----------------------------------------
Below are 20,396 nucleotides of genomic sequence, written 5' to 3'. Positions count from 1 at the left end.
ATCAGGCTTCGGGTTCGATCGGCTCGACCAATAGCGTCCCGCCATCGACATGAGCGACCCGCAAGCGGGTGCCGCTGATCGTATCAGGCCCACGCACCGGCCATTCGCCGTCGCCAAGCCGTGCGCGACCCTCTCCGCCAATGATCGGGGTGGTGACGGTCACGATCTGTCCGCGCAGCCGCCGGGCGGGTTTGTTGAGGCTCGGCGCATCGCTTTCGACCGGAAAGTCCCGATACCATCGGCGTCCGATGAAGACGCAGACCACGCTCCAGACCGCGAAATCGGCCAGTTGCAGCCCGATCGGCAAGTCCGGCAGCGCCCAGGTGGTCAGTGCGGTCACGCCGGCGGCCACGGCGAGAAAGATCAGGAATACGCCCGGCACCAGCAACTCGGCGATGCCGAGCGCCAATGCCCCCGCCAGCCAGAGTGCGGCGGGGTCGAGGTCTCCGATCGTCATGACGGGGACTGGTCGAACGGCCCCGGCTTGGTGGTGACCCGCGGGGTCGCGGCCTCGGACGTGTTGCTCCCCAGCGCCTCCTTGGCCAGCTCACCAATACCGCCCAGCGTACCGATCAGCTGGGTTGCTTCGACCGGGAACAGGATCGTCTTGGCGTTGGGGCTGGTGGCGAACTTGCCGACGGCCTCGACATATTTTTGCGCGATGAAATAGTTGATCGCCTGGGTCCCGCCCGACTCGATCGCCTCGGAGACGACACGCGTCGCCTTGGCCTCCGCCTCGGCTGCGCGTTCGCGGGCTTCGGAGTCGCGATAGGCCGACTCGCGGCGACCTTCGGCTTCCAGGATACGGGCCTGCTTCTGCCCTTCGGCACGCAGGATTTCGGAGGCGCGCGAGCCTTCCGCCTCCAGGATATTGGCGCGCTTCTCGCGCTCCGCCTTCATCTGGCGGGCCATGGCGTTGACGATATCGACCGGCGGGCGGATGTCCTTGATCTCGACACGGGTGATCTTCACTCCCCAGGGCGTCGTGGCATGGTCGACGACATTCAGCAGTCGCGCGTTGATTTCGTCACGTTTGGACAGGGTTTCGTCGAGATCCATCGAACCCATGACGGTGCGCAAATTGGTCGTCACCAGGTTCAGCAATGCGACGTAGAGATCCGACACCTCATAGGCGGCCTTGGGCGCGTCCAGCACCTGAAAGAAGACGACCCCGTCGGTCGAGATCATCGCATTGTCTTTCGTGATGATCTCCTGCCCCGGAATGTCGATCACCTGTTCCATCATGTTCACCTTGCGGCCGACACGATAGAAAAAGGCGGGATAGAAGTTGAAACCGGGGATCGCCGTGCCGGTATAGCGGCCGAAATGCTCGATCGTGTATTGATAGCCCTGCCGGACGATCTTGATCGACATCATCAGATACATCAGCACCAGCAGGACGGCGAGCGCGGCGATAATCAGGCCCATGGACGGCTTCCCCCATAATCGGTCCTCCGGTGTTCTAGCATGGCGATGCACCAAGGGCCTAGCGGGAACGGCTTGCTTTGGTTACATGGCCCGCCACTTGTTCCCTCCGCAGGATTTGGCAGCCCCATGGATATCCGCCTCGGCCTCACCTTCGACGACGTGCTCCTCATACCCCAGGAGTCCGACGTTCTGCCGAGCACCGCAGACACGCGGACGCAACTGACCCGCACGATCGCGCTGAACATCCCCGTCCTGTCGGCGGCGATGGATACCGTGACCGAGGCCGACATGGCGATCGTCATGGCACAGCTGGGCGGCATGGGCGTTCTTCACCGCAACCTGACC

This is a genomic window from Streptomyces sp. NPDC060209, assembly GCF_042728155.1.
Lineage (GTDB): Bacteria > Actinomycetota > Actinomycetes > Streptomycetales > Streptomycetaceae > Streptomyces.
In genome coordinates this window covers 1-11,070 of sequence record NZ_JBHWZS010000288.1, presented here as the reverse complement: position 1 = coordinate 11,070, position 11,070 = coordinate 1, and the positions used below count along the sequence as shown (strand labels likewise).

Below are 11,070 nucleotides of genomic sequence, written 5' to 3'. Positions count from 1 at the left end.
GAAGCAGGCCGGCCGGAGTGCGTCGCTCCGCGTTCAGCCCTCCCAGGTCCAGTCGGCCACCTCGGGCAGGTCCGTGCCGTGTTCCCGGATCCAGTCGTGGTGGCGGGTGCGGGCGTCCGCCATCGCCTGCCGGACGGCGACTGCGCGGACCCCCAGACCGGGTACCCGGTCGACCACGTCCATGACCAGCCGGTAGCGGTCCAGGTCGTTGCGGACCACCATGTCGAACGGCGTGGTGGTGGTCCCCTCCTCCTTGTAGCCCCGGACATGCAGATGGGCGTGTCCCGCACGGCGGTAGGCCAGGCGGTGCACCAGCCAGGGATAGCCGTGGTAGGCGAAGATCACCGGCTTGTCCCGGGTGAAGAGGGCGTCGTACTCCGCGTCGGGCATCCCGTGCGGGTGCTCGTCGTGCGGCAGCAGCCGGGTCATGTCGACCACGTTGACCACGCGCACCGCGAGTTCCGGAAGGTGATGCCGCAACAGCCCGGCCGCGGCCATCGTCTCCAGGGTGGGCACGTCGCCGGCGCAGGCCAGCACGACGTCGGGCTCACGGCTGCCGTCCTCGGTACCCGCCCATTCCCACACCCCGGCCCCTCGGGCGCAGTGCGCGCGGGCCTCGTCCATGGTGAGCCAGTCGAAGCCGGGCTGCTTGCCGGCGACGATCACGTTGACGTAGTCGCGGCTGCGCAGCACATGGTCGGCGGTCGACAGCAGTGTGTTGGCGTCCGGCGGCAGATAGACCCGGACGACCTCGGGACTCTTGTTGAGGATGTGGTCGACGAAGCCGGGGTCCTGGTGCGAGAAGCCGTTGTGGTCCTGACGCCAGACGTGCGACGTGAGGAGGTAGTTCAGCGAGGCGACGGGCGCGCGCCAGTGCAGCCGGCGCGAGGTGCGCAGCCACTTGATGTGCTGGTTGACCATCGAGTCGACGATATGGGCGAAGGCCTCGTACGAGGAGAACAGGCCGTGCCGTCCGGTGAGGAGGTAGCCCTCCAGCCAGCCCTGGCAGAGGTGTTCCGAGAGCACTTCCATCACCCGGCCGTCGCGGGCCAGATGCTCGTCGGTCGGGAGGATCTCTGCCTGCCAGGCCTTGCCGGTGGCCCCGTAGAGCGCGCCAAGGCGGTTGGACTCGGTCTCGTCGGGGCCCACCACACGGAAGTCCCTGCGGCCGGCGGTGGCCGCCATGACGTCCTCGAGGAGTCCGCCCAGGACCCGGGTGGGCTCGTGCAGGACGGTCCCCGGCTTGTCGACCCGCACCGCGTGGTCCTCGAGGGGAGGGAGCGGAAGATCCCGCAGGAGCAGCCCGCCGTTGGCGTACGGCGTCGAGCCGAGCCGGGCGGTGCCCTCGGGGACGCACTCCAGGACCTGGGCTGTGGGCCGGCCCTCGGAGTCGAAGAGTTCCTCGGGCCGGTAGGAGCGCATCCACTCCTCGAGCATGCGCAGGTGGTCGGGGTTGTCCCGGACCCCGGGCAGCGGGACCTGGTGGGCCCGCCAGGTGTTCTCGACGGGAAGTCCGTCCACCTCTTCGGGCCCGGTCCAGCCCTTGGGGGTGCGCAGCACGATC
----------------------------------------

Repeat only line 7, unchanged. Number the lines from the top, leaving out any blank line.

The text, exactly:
GAAGCAGGCCGGCCGGAGTGCGTCGCTCCGCGTTCAGCCCTCCCAGGTCCAGTCGGCCACCTCGGGCAGGTCCGTGCCGTGTTCCCGGATCCAGTCGTGGTGGCGGGTGCGGGCGTCCGCCATCGCCTGCCGGACGGCGACTGCGCGGACCCCCAGACCGGGTACCCGGTCGACCACGTCCATGACCAGCCGGTAGCGGTCCAGGTCGTTGCGGACCACCATGTCGAACGGCGTGGTGGTGGTCCCCTCCTCCTTGTAGCCCCGGACATGCAGATGGGCGTGTCCCGCACGGCGGTAGGCCAGGCGGTGCACCAGCCAGGGATAGCCGTGGTAGGCGAAGATCACCGGCTTGTCCCGGGTGAAGAGGGCGTCGTACTCCGCGTCGGGCATCCCGTGCGGGTGCTCGTCGTGCGGCAGCAGCCGGGTCATGTCGACCACGTTGACCACGCGCACCGCGAGTTCCGGAAGGTGATGCCGCAACAGCCCGGCCGCGGCCATCGTCTCCAGGGTGGGCACGTCGCCGGCGCAGGCCAGCACGACGTCGGGCTCACGGCTGCCGTCCTCGGTACCCGCCCATTCCCACACCCCGGCCCCTCGGGCGCAGTGCGCGCGGGCCTCGTCCATGGTGAGCCAGTCGAAGCCGGGCTGCTTGCCGGCGACGATCACGTTGACGTAGTCGCGGCTGCGCAGCACATGGTCGGCGGTCGACAGCAGTGTGTTGGCGTCCGGCGGCAGATAGACCCGGACGACCTCGGGACTCTTGTTGAGGATGTGGTCGACGAAGCCGGGGTCCTGGTGCGAGAAGCCGTTGTGGTCCTGACGCCAGACGTGCGACGTGAGGAGGTAGTTCAGCGAGGCGACGGGCGCGCGCCAGTGCAGCCGGCGCGAGGTGCGCAGCCACTTGATGTGCTGGTTGACCATCGAGTCGACGATATGGGCGAAGGCCTCGTACGAGGAGAACAGGCCGTGCCGTCCGGTGAGGAGGTAGCCCTCCAGCCAGCCCTGGCAGAGGTGTTCCGAGAGCACTTCCATCACCCGGCCGTCGCGGGCCAGATGCTCGTCGGTCGGGAGGATCTCTGCCTGCCAGGCCTTGCCGGTGGCCCCGTAGAGCGCGCCAAGGCGGTTGGACTCGGTCTCGTCGGGGCCCACCACACGGAAGTCCCTGCGGCCGGCGGTGGCCGCCATGACGTCCTCGAGGAGTCCGCCCAGGACCCGGGTGGGCTCGTGCAGGACGGTCCCCGGCTTGTCGACCCGCACCGCGTGGTCCTCGAGGGGAGGGAGCGGAAGATCCCGCAGGAGCAGCCCGCCGTTGGCGTACGGCGTCGAGCCGAGCCGGGCGGTGCCCTCGGGGACGCACTCCAGGACCTGGGCTGTGGGCCGGCCCTCGGAGTCGAAGAGTTCCTCGGGCCGGTAGGAGCGCATCCACTCCTCGAGCATGCGCAGGTGGTCGGGGTTGTCCCGGACCCCGGGCAGCGGGACCTGGTGGGCCCGCCAGGTGTTCTCGACGGGAAGTCCGTCCACCTCTTCGGGCCCGGTCCAGCCCTTGGGGGTGCGCAGCACGATC